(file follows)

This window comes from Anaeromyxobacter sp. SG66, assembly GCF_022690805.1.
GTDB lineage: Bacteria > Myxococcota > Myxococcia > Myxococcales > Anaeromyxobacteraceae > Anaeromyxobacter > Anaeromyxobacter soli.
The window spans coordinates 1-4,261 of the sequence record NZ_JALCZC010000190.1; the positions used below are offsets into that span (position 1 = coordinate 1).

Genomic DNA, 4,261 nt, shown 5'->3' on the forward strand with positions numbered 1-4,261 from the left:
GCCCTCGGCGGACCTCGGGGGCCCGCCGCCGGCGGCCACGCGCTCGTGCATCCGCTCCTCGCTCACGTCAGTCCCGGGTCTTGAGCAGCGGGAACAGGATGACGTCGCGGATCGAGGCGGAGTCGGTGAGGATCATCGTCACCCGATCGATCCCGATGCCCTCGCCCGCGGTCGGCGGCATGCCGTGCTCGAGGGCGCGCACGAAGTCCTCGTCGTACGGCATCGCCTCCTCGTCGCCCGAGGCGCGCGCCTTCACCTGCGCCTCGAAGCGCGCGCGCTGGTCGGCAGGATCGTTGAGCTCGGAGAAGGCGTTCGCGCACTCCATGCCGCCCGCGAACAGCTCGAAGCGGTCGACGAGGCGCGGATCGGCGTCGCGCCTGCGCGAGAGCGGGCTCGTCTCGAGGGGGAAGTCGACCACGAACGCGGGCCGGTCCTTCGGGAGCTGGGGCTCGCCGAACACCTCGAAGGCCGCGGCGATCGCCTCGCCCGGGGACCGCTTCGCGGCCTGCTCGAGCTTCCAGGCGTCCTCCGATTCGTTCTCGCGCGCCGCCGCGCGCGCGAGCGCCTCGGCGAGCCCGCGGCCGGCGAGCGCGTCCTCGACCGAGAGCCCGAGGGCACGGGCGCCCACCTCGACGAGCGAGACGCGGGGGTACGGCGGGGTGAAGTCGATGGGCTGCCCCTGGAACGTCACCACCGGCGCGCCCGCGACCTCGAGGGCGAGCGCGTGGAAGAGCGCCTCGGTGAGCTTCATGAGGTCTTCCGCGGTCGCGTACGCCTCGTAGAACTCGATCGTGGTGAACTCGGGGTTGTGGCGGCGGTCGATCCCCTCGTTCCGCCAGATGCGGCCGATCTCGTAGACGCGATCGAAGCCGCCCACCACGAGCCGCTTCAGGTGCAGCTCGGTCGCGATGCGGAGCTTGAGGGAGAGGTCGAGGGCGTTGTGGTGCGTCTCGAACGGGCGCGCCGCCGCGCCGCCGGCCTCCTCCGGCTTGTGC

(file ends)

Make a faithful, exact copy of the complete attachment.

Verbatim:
This window comes from Anaeromyxobacter sp. SG66, assembly GCF_022690805.1.
GTDB lineage: Bacteria > Myxococcota > Myxococcia > Myxococcales > Anaeromyxobacteraceae > Anaeromyxobacter > Anaeromyxobacter soli.
The window spans coordinates 1-4,261 of the sequence record NZ_JALCZC010000190.1; the positions used below are offsets into that span (position 1 = coordinate 1).

Genomic DNA, 4,261 nt, shown 5'->3' on the forward strand with positions numbered 1-4,261 from the left:
GCCCTCGGCGGACCTCGGGGGCCCGCCGCCGGCGGCCACGCGCTCGTGCATCCGCTCCTCGCTCACGTCAGTCCCGGGTCTTGAGCAGCGGGAACAGGATGACGTCGCGGATCGAGGCGGAGTCGGTGAGGATCATCGTCACCCGATCGATCCCGATGCCCTCGCCCGCGGTCGGCGGCATGCCGTGCTCGAGGGCGCGCACGAAGTCCTCGTCGTACGGCATCGCCTCCTCGTCGCCCGAGGCGCGCGCCTTCACCTGCGCCTCGAAGCGCGCGCGCTGGTCGGCAGGATCGTTGAGCTCGGAGAAGGCGTTCGCGCACTCCATGCCGCCCGCGAACAGCTCGAAGCGGTCGACGAGGCGCGGATCGGCGTCGCGCCTGCGCGAGAGCGGGCTCGTCTCGAGGGGGAAGTCGACCACGAACGCGGGCCGGTCCTTCGGGAGCTGGGGCTCGCCGAACACCTCGAAGGCCGCGGCGATCGCCTCGCCCGGGGACCGCTTCGCGGCCTGCTCGAGCTTCCAGGCGTCCTCCGATTCGTTCTCGCGCGCCGCCGCGCGCGCGAGCGCCTCGGCGAGCCCGCGGCCGGCGAGCGCGTCCTCGACCGAGAGCCCGAGGGCACGGGCGCCCACCTCGACGAGCGAGACGCGGGGGTACGGCGGGGTGAAGTCGATGGGCTGCCCCTGGAACGTCACCACCGGCGCGCCCGCGACCTCGAGGGCGAGCGCGTGGAAGAGCGCCTCGGTGAGCTTCATGAGGTCTTCCGCGGTCGCGTACGCCTCGTAGAACTCGATCGTGGTGAACTCGGGGTTGTGGCGGCGGTCGATCCCCTCGTTCCGCCAGATGCGGCCGATCTCGTAGACGCGATCGAAGCCGCCCACCACGAGCCGCTTCAGGTGCAGCTCGGTCGCGATGCGGAGCTTGAGGGAGAGGTCGAGGGCGTTGTGGTGCGTCTCGAACGGGCGCGCCGCCGCGCCGCCGGCCTCCTCCGGCTTGTGC